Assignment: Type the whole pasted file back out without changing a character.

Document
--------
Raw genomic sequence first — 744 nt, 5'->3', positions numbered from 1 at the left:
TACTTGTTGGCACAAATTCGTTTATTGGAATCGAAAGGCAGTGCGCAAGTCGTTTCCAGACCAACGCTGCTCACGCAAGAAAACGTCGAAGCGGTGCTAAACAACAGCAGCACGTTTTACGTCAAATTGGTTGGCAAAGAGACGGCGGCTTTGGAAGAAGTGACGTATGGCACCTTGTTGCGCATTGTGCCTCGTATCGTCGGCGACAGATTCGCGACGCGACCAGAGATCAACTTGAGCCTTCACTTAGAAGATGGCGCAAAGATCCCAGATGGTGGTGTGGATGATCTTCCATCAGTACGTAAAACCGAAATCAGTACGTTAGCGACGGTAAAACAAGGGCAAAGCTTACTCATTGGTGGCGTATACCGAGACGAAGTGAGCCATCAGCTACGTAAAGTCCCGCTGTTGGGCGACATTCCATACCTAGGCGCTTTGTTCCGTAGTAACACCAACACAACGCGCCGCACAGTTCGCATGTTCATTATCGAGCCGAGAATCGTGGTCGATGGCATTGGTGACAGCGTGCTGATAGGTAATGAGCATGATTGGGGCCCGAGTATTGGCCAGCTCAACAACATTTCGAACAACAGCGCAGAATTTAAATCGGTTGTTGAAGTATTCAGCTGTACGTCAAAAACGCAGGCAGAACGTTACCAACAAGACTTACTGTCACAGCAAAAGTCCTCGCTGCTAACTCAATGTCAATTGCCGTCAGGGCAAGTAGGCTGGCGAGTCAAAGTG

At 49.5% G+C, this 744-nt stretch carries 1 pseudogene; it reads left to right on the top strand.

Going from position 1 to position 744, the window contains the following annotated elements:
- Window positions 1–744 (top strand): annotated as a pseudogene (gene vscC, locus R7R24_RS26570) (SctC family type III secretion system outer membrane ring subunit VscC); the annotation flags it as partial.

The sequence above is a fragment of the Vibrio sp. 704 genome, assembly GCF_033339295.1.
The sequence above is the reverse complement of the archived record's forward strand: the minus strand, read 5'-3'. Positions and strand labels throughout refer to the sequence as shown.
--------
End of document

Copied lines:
Raw genomic sequence first — 744 nt, 5'->3', positions numbered from 1 at the left:
TACTTGTTGGCACAAATTCGTTTATTGGAATCGAAAGGCAGTGCGCAAGTCGTTTCCAGACCAACGCTGCTCACGCAAGAAAACGTCGAAGCGGTGCTAAACAACAGCAGCACGTTTTACGTCAAATTGGTTGGCAAAGAGACGGCGGCTTTGGAAGAAGTGACGTATGGCACCTTGTTGCGCATTGTGCCTCGTATCGTCGGCGACAGATTCGCGACGCGACCAGAGATCAACTTGAGCCTTCACTTAGAAGATGGCGCAAAGATCCCAGATGGTGGTGTGGATGATCTTCCATCAGTACGTAAAACCGAAATCAGTACGTTAGCGACGGTAAAACAAGGGCAAAGCTTACTCATTGGTGGCGTATACCGAGACGAAGTGAGCCATCAGCTACGTAAAGTCCCGCTGTTGGGCGACATTCCATACCTAGGCGCTTTGTTCCGTAGTAACACCAACACAACGCGCCGCACAGTTCGCATGTTCATTATCGAGCCGAGAATCGTGGTCGATGGCATTGGTGACAGCGTGCTGATAGGTAATGAGCATGATTGGGGCCCGAGTATTGGCCAGCTCAACAACATTTCGAACAACAGCGCAGAATTTAAATCGGTTGTTGAAGTATTCAGCTGTACGTCAAAAACGCAGGCAGAACGTTACCAACAAGACTTACTGTCACAGCAAAAGTCCTCGCTGCTAACTCAATGTCAATTGCCGTCAGGGCAAGTAGGCTGGCGAGTCAAAGTG

At 49.5% G+C, this 744-nt stretch carries 1 pseudogene; it reads left to right on the top strand.

Going from position 1 to position 744, the window contains the following annotated elements:
- Window positions 1–744 (top strand): annotated as a pseudogene (gene vscC, locus R7R24_RS26570) (SctC family type III secretion system outer membrane ring subunit VscC); the annotation flags it as partial.

The sequence above is a fragment of the Vibrio sp. 704 genome, assembly GCF_033339295.1.
The sequence above is the reverse complement of the archived record's forward strand: the minus strand, read 5'-3'. Positions and strand labels throughout refer to the sequence as shown.